Philips Hue Play HDMI Sync Box review: tripping the light fantastic

The Philips Hue Play Sync Box is a great way of adding extra immersion to your home cinema setup

Philips Hue Play HDMI Sync Box review
(Image credit: Philips Hue)
T3 Verdict

The Philips Hue Play HDMI Sync Box smartly allows you to sync coloured smart lighting to the content displayed on your TV or monitor, which in games, TV shows and movies, adds an extra level of immersion. There's no other product on the market that comes close to matching its experience, either, making it a no-brainer for home cinema and smart lighting enthusiasts.

Reasons to buy
  • +

    Excellent smart lighting hardware

  • +

    Guided setup procedure

  • +

    Slick app

  • +

    Play box works as HDMI switcher

Reasons to avoid
  • -

    Won't sync lights with HDR10+ and Dolby Vision content

  • -

    The Play box with a good lighting setup isn't cheap

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Welcome to T3's Philips Hue Play HDMI Sync Box review. Over the past couple of weeks I've been testing out the Hue Play Sync Box and what follows is my opinion on the TV smart lighting system.

Philips Hue has the best smart bulbs business on lock right now, with an unparalleled portfolio of smart lights allowing people to intelligently light their home in whatever way they wish. There's a reason why we gave the lighting platform a maximum 5-star score in our Philips Hue review.

And, with the Philips Hue HDMI Sync Box, the lighting master has now added the ability to have its smart lighting products sync to content playing on TV. The Sync Box sits between any TV box, games console, DVD/Blu-ray player, or entertainment system and a television and allows a user to sync their lights to their home theatre experience.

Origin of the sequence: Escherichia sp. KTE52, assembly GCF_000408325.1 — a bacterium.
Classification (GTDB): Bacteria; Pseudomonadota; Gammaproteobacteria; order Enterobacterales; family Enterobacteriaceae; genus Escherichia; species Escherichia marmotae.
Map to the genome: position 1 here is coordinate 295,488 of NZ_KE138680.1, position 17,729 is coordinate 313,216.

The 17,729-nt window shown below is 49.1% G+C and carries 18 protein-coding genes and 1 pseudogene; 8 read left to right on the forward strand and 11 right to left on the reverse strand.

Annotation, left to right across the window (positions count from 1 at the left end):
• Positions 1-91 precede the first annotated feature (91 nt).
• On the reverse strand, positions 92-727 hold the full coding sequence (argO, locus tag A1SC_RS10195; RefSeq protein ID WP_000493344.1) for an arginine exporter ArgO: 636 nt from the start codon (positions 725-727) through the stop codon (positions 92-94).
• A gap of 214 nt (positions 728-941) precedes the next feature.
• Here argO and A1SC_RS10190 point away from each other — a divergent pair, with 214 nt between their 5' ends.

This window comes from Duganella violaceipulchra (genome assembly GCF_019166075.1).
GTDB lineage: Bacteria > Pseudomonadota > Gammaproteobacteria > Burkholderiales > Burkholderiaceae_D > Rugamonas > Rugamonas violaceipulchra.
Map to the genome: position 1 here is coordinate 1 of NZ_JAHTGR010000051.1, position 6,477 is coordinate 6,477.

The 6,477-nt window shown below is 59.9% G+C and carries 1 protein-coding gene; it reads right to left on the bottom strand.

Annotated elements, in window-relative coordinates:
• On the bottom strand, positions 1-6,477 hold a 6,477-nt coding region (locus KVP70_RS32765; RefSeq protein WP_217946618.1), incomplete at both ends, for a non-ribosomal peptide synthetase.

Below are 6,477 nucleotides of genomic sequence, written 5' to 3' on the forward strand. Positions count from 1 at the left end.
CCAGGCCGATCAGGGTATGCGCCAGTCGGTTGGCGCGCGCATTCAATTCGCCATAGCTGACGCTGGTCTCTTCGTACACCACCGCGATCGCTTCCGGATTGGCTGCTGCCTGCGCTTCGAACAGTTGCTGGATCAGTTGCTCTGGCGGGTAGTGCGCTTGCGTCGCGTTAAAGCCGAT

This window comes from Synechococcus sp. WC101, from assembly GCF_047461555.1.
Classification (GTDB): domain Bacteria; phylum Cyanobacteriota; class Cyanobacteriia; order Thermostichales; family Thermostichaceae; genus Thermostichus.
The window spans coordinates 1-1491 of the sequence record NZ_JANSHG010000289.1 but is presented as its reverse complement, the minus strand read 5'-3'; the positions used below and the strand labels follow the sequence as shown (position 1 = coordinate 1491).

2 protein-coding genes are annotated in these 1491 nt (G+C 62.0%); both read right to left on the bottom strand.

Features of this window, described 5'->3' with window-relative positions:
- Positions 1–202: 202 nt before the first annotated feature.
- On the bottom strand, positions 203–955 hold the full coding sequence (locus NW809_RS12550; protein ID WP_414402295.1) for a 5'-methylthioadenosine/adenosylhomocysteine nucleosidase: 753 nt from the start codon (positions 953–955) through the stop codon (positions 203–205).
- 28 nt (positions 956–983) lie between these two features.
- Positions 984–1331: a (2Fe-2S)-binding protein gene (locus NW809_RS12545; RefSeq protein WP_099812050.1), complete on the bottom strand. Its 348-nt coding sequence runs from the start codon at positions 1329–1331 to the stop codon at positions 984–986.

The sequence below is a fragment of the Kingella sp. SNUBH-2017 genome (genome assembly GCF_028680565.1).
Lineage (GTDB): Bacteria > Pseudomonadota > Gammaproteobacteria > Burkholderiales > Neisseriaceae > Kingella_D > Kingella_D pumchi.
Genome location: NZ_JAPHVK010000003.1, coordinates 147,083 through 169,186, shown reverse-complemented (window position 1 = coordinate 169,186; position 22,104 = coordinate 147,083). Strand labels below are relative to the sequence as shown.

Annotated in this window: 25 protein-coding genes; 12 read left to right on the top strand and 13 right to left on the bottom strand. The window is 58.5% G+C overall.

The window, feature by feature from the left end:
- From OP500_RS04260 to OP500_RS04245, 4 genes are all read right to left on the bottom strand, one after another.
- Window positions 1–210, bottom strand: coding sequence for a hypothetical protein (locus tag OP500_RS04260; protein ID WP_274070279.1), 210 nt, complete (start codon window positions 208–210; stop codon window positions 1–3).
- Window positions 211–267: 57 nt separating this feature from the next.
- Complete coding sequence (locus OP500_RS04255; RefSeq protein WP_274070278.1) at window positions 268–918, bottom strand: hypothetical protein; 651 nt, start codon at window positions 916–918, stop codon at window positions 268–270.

Basically, you plug your HDMI devices into the Sync Box and then your Sync Box into your TV (thereby neatly only taking up one HDMI port on the set) and then, after arranging some suitable Philips Hue lighting products around the TV and room, sync everything together via a Philips Hue Bridge and brace of Hue applications.

The Sync Box itself (seen above) has four HDMI inputs, too, meaning that up to four devices can be connected at any one time, and as the box itself connects to the TV via HDMI, the result is a rapid and seamless display of coloured smart lighting that responds and reflects the content viewed. In addition, the Sync Box can work with just audio streams, too, meaning you can trip the light fantastic quite literally.

In terms of lighting setup, my review kit consisted of three Philips Hue Play White and Colour Ambiance Smart Light Bars, which were positioned behind the TV, with one bar running down the rear-left side of the set, one on the rear right, and the third running horizontally across the top. In addition, to cover the lower parts of the screen, I had two Philips Hue Go lights, which were angled backwards.

This setup should, really, be considered the minimum anyone interested in the HDMI Sync Box should consider if getting hooked up. How the HDMI Sync Box works is that it essentially maps portions of the image on screen to different lights, so you need a spread around the rear of the screen, as well as ideally elsewhere in your home cinema room, to get the full surround lighting effect.